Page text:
*The Facilities Master Planning Committee is a group of district leaders, principals, teachers, students, parents, community members and key partners. This group, along with school-level committees, will identify and prioritize construction and remodeling projects at schools and buildings across the district.

    MYTH:

    I have the right to know if a transgender or gender non-conforming student is using the same bathroom as my child.

    FACT:

    Other students and/or their parents do not have the right to know the sex or gender identity of a specific student. All students’ sex and gender identity is considered private data and is protected under the Minnesota Data Practices Act and cannot be shared publicly.  
     
    Additionally, you cannot determine a person’s sex or gender identity simply by their outward appearance.

    MYTH:

    This policy is a violation of state law.

    FACT:

    The Minnesota Human Rights Act specifically states:
     
    1.      Sexual orientation is defined as having or being perceived as having a self-image or identity not traditionally associated with one’s biological maleness or femaleness. (363A.03)
     
    2.      It is unfair and discriminatory practice to deny any person the full and equal enjoyment of the services, facilities, privileges and accommodations of a place of public accommodations because of race, color, sexual orientation or sex. (Statute 363A.11)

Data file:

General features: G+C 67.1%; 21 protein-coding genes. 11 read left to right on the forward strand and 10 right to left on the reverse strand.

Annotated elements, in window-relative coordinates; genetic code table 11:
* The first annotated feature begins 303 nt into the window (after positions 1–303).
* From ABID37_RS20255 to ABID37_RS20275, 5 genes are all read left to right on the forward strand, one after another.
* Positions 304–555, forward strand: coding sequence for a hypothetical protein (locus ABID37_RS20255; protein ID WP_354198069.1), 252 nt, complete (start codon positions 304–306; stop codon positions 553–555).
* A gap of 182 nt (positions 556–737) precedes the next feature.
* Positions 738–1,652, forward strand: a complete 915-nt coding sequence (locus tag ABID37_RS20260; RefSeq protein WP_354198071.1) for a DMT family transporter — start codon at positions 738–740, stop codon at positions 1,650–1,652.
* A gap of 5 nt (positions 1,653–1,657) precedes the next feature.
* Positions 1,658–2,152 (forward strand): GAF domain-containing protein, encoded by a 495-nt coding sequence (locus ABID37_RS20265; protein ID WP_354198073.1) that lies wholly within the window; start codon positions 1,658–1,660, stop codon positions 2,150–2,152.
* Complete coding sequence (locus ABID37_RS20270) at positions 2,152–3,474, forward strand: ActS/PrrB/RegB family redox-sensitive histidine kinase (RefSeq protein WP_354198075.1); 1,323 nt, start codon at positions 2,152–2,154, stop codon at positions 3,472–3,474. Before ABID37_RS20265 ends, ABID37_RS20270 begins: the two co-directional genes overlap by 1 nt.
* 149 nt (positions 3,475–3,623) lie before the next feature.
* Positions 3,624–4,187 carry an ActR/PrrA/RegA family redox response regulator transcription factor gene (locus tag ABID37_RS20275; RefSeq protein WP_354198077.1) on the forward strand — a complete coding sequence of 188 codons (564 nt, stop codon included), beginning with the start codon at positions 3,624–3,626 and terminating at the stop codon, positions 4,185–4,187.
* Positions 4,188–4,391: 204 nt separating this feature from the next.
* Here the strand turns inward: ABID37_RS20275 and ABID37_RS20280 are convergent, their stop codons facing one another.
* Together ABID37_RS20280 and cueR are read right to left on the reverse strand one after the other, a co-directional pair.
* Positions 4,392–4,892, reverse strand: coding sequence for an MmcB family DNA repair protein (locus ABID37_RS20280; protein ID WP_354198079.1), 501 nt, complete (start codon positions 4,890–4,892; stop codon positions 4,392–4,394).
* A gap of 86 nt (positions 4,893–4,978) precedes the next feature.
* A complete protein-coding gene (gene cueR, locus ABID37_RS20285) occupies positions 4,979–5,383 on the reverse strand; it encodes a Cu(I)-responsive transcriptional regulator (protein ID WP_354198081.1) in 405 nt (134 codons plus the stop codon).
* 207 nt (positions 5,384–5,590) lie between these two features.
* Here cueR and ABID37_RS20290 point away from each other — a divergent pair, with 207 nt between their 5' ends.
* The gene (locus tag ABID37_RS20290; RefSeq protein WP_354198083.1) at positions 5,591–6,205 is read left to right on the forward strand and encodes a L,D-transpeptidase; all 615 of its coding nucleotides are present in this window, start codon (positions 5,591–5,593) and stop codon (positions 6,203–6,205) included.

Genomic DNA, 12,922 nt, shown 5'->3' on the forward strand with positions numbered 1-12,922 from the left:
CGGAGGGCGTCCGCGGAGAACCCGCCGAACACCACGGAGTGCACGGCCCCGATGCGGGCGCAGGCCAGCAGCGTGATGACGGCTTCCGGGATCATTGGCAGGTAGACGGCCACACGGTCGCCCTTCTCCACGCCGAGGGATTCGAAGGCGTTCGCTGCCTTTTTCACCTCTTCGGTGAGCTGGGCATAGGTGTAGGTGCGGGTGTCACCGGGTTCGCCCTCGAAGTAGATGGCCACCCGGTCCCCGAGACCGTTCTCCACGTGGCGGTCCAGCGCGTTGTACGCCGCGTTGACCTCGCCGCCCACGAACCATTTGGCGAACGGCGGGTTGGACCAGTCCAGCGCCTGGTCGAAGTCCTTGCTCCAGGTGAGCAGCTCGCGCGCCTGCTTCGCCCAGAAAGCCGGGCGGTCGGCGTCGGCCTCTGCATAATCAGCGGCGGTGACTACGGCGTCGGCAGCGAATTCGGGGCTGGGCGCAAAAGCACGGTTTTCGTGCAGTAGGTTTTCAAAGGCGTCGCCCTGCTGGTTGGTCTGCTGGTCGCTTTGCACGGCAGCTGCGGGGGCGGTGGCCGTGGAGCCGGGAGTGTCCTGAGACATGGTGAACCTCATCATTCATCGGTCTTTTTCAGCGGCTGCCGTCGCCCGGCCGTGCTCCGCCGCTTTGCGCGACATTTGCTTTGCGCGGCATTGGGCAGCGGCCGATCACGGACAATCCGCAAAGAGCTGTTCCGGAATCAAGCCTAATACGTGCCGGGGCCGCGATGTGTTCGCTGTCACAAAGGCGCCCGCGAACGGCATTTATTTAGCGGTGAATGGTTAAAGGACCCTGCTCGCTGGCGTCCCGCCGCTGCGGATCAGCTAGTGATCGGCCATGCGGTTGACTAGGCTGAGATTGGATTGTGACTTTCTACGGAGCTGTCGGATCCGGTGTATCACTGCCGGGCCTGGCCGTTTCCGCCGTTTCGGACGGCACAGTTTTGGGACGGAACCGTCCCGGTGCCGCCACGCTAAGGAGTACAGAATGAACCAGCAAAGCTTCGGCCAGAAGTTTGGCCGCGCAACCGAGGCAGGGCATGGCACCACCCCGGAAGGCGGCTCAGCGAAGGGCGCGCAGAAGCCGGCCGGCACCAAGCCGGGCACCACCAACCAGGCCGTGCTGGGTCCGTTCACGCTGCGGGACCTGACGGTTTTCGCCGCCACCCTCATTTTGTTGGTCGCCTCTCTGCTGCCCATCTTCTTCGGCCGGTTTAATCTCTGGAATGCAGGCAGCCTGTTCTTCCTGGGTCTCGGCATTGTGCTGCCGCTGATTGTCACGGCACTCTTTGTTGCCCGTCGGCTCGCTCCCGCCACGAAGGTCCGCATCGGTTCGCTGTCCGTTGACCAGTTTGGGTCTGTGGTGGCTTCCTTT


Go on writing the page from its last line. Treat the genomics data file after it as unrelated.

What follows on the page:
3.      It is an unfair discriminatory practice to discriminate in any manner in the full utilization of or benefit from any educational institution, or the services rendered thereby to any person because of race, color… sexual orientation, or disability. (Statute 363A.13)
     
    Minnesota supreme court ruled in Goins v. West Group (2011) employers are not required to assign facility use based upon biological sex.
     
    Appellate court in Cruzan v. Special Sch. Dist. #1 (2002) ruled that transgender people’s use of restroom does not merit a hostile work environment.
     
    These courts ruled specifically on employers but the ruling has been widely assumed to apply to educational institutions as well.
     
    The US Department of Education and the Department of Justice has declared that transgender people are protected class citizens and are afforded all protection from discrimination under Title IX of the Education Amendments of 1972 and Title IV of the Civil Rights Act.

    MYTH:

    This policy requires teachers to teach about sexual activity. 

    FACT:

    Not true. The policy works to foster a gender equitable learning environment for all our students. This policy does not address teaching about sexual activity.  
      

    MYTH:

    This policy will allow for an unfair competitive advantage in sports and could take away scholarship opportunities for my daughter.

    FACT:

    The Minnesota State High School League (MSHSL) has established guidelines for the participation of transgender student athletes. Our policy is in alignment with the MSHSL.
     
    Several states have had transgender student athlete policies similar to our gender inclusion policy for several years. There are not any known cases where an individual has “faked” their gender identity to gain access to an athletic team.
     
    Additionally, the NCAA has clear transgender student athlete policies for eligibility for college scholarships.